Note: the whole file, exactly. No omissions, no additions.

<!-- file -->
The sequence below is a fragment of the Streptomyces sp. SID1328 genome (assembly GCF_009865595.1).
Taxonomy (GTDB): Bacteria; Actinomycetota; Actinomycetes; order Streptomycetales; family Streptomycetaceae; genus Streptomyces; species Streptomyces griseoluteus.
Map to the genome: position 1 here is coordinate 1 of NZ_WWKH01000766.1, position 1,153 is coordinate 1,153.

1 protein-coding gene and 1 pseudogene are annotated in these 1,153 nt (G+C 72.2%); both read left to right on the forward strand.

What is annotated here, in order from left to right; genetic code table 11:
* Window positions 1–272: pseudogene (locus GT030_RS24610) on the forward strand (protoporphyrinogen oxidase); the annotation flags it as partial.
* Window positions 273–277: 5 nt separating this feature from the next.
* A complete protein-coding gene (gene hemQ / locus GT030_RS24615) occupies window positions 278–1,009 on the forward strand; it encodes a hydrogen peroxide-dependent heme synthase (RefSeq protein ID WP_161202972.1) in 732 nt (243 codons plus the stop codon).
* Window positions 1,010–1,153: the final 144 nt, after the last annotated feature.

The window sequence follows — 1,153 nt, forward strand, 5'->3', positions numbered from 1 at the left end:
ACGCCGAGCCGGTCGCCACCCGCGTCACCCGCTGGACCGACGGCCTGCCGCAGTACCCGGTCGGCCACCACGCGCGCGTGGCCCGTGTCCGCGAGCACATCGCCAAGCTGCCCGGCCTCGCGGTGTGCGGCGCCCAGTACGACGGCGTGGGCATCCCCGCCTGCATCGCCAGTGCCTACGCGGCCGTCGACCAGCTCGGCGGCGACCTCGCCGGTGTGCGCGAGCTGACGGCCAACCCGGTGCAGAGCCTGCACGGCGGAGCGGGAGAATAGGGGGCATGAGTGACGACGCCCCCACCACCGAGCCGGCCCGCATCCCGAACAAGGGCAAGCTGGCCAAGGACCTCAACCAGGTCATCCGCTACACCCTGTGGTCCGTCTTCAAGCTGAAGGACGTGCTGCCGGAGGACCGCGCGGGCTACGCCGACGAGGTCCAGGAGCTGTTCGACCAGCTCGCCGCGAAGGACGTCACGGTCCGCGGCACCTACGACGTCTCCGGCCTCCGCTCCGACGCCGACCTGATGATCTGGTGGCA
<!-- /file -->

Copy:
The sequence below is a fragment of the Streptomyces sp. SID1328 genome (assembly GCF_009865595.1).
Taxonomy (GTDB): Bacteria; Actinomycetota; Actinomycetes; order Streptomycetales; family Streptomycetaceae; genus Streptomyces; species Streptomyces griseoluteus.
Map to the genome: position 1 here is coordinate 1 of NZ_WWKH01000766.1, position 1,153 is coordinate 1,153.

1 protein-coding gene and 1 pseudogene are annotated in these 1,153 nt (G+C 72.2%); both read left to right on the forward strand.

What is annotated here, in order from left to right; genetic code table 11:
* Window positions 1–272: pseudogene (locus GT030_RS24610) on the forward strand (protoporphyrinogen oxidase); the annotation flags it as partial.
* Window positions 273–277: 5 nt separating this feature from the next.
* A complete protein-coding gene (gene hemQ / locus GT030_RS24615) occupies window positions 278–1,009 on the forward strand; it encodes a hydrogen peroxide-dependent heme synthase (RefSeq protein ID WP_161202972.1) in 732 nt (243 codons plus the stop codon).
* Window positions 1,010–1,153: the final 144 nt, after the last annotated feature.

The window sequence follows — 1,153 nt, forward strand, 5'->3', positions numbered from 1 at the left end:
ACGCCGAGCCGGTCGCCACCCGCGTCACCCGCTGGACCGACGGCCTGCCGCAGTACCCGGTCGGCCACCACGCGCGCGTGGCCCGTGTCCGCGAGCACATCGCCAAGCTGCCCGGCCTCGCGGTGTGCGGCGCCCAGTACGACGGCGTGGGCATCCCCGCCTGCATCGCCAGTGCCTACGCGGCCGTCGACCAGCTCGGCGGCGACCTCGCCGGTGTGCGCGAGCTGACGGCCAACCCGGTGCAGAGCCTGCACGGCGGAGCGGGAGAATAGGGGGCATGAGTGACGACGCCCCCACCACCGAGCCGGCCCGCATCCCGAACAAGGGCAAGCTGGCCAAGGACCTCAACCAGGTCATCCGCTACACCCTGTGGTCCGTCTTCAAGCTGAAGGACGTGCTGCCGGAGGACCGCGCGGGCTACGCCGACGAGGTCCAGGAGCTGTTCGACCAGCTCGCCGCGAAGGACGTCACGGTCCGCGGCACCTACGACGTCTCCGGCCTCCGCTCCGACGCCGACCTGATGATCTGGTGGCA